Joseph Smith was asked if he believed himself "to be a Prophet?" His reply was:
"Yes, and every other man who has the testimony of Jesus. For the testimony of Jesus is the spirit of prophecy" (TPJS, p. 119; also Rev. 19:10).
Possessing "the testimony of Jesus" is more than we think it is. "Testimony" is so common a thing among us we think we understand the phrase "testimony of Jesus." Merely saying you know Christ lives or loves you, doesn't mean you possess the testimony of Jesus spoken of by John and Joseph. We read that even the devils possess that testimony (James 2:19; Matt. 8:29). Therefore, declaring that Jesus is Christ, even if you know such is the case, is not what is meant - though that may be where it begins.
Latter-day Saints aren't the only churchgoers who have such a testimony. There are believing Christians everywhere that believe in and serve the same Christ we proclaim we know. Yet, Jesus said:
"Not every one that saith unto me, Lord, Lord, shall enter into the kingdom of heaven; but he that doeth the will of my Father which is in heaven.
"Many will say to me in that day, Lord, Lord, have we not prophesied in thy name? and in thy name have cast out devils? and in thy name done many wonderful works?
"And then will I profess unto them, I never knew you: depart from me, ye that work iniquity" (Matt 7:21-23).
Those Christ spoke of, who thus testified, had not the "testimony of Jesus," and will not "enter into the kingdom of heaven." Though they believed they pleased him with their "wonderful works," they were workers of "iniquity" according to Christ. These are the churchmen, not the prophets. These are those who are religious, but who know not the mind and will of God. They are "professors," and are all corrupt (JSH 1:19). Their creeds are an abomination to God (ibid.). They are led in masses to believe they are correct, but their hearts are far from God. They have entered in at the "broad gate," and many there be that go in thereat (Matt. 7:13). They belong to the telestial kingdom (D&C 76:99-101).
We should pause to consider what the Lord is saying here. How is it that those Christ spoke of believed they did "wonderful works" but did not "the will of the Father?" How is it that they thought they "prophesied in [his] name" but weren't found pleasing to God? How is it that they "cast out devils" but were called workers of "iniquity?" What is this "testimony of Jesus," and how does it differ from testifying that you have done "wonderful works" and saying "Lord, Lord."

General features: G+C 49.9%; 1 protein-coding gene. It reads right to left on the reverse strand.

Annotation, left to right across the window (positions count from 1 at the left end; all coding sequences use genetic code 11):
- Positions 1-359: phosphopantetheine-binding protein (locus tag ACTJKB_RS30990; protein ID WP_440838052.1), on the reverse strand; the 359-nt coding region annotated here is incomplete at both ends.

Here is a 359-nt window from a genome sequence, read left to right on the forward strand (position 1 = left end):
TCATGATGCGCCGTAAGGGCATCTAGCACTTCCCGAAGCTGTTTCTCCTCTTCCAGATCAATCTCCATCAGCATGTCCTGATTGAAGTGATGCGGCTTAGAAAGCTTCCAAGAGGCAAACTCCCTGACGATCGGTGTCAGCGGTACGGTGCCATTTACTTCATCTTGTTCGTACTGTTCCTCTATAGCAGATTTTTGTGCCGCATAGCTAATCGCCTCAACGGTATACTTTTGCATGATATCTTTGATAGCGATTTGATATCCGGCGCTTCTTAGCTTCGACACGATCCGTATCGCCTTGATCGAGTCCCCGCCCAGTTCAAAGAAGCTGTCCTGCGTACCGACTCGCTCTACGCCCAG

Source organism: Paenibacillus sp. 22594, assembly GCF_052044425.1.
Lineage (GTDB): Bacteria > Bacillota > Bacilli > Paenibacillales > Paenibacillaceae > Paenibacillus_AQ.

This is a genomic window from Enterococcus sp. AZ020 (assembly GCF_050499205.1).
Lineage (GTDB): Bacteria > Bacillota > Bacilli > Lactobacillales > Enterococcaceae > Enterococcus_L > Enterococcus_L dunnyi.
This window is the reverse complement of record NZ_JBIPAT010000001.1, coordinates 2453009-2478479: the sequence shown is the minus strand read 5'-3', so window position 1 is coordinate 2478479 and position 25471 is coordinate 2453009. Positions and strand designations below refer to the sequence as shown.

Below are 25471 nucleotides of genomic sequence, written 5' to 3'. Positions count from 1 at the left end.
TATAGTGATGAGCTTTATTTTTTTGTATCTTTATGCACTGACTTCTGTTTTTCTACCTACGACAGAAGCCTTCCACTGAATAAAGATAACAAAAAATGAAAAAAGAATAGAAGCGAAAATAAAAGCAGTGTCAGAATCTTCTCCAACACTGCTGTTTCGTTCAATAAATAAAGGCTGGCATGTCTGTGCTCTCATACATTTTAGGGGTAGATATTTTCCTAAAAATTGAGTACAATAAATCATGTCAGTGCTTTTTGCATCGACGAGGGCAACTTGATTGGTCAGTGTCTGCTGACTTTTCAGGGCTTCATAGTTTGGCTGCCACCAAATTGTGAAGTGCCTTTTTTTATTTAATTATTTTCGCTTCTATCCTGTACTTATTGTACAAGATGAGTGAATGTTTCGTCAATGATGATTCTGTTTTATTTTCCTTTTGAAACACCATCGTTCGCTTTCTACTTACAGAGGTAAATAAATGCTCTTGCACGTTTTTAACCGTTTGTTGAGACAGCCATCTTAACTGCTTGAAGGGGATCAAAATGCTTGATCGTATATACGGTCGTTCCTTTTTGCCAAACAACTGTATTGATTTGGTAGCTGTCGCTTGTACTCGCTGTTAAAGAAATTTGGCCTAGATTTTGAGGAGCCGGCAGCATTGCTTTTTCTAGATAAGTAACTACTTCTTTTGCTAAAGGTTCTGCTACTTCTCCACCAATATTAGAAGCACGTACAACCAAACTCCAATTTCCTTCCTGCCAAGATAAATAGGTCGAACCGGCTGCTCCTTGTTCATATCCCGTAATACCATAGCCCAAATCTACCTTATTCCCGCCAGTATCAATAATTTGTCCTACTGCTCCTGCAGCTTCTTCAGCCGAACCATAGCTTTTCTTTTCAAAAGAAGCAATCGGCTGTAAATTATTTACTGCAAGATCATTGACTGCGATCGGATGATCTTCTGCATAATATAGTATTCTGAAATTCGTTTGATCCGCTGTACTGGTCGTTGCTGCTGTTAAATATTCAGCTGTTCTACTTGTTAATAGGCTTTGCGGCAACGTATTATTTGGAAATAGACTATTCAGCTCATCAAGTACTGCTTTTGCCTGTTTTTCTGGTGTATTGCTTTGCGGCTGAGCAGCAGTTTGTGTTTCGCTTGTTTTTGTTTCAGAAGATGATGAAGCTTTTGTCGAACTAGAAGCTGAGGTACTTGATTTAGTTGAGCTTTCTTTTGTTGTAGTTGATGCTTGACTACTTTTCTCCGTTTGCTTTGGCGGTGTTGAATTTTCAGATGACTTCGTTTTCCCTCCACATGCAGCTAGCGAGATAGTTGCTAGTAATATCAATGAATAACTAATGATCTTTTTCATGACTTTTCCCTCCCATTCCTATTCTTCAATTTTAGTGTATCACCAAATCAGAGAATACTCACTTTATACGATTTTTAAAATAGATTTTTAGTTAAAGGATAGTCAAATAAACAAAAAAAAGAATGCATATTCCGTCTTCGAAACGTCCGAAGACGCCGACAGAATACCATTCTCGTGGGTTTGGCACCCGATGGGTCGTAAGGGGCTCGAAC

Prophets and prophetesses are a different type of people than the religious who only profess to know Christ. They are unlike the masses. Historically, the prophets did not please the majority. Words like "anger," and "offended" are used in scripture to denote the reaction of the people to their message (3 Ne. 6:20-21; Matt. 15:12). "Mad," and "wild" are used by the religious to describe their demeanor (Mosiah 13:1; Moses 6:38). And yet, these are they who possessed the "testimony of Jesus." How could this be?
The testimony of Jesus is more than just your testimony. It is His testimony. It is you receiving Jesus' testimony to you. What is it that Jesus would testify of were he to give you his testimony? Do we begin to learn about this at all in the temple?
What is it about what Christ makes of these men that is so offensive to those who consider themselves God's chosen people? Why is Zion so rarely established, when God has given men opportunities to establish it?
Salvation requires revelation. This is not only true for every individual that is to be saved, but also for those who preach the gospel of salvation. It is vain for a man to attempt to minister without it (TPJS, p. 160). Prophets preach Christ's gospel, and minister to others with power because of the revelations they receive (ibid.). Prophets have the testimony of Jesus, and possess the gift of the spirit of prophecy. They encourage others to receive the same.
Our revelations indicate that there are those who claim to be apostles and prophets, but whose falseness and hypocrisy shall be uncovered when Zion is established (D&C 64:38-39). What does that mean? The Prophet taught that false prophets will testify of heaven and hell, but they have seen neither (ibid.). True prophets, who receive their message from God, always point to Christ and never set themselves up for a light unto others. They teach that unless men repent and come unto Christ, they are lost (1 Ne. 10:5-6).